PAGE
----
My friend, a car salesman, got in touch with me yesterday to ask whether his business fell under the new GDPR legislation. Could they still call customers and offer new cars or a better deal? Is this cold calling? This ignited me into looking at this GDPR thing and it highlighted how much of an effect this could have on every single one of us; most surprisingly, teenagers! And I still don’t know whether it’s cold calling…
What is GDPR?
We’ve all had hundreds of emails from companies we have never used in years asking us to give permission to continue to stay in touch. This, in essence, is what GDPR is. The General Data Protection Regulation (yes, that’s what is stands for) is a new EU law which aims to give us control over our own data. All the favourites – Google, Facebook and Apple are affected as well as every other company which stores data about us normal folks. I won’t go into much more detail here, but if you do want to read more, here’s the Wikipedia page:
What was clear to me after reading all this, was 2 things:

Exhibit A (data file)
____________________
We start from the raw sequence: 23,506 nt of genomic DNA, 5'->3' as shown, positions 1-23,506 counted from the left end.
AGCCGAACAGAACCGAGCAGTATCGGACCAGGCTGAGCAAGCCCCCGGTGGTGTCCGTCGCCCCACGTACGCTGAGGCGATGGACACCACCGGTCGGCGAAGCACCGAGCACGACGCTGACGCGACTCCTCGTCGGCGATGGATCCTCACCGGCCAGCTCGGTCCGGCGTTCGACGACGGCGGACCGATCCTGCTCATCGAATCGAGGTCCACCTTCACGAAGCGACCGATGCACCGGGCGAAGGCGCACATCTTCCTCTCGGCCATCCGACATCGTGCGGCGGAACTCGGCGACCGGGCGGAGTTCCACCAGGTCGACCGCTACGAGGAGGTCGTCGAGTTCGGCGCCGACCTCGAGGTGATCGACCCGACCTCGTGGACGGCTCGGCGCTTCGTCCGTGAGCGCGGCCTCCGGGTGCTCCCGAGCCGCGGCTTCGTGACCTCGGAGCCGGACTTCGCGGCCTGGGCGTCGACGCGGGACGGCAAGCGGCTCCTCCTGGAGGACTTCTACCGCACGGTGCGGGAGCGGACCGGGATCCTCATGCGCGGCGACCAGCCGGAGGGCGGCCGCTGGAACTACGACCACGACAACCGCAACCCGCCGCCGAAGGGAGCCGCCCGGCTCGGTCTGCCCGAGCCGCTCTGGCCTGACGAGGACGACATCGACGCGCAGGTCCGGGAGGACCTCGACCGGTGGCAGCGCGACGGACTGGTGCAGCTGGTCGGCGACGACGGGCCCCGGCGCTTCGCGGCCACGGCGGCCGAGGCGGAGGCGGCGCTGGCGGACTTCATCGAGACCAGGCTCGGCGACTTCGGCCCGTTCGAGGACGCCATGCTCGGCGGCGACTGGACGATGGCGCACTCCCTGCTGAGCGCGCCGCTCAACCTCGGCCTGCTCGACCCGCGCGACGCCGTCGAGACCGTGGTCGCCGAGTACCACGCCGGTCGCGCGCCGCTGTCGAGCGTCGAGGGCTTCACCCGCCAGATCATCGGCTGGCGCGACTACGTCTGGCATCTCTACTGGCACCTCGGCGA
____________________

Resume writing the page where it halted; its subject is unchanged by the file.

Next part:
1. This is VERY CONFUSING!
2. Every person, even without knowing, could be affected by these laws.
The new rules say that for some apps and online services, teens under the age of 16 will need parental consent to use them, as they need to sign off on them collecting and using personal data. And whilst this may be a solid idea to improve the online security of our youth, how is it going to be implemented and what are the downfalls?
A number of experts have said that they do not know how to implement this properly and in a way which is full proof.
Medical apps such as Clue, a period-tracking app, may suffer as young girls may not want to approach their parents and ask for permission to use an app for such a personal thing. This is also limiting education and support.
Not all EU countries have the same age of consent for this type of thing, the UK’s for example, is 13. However, because countries like France and Germany have adopted the 16 year old limit. This means that apps have simply upped the age limit.
Basically, this legislation really is confusing and I would encourage everyone to read the thousands of mails you are sent and really understand the implications that has both on you and your children. You may be surprised.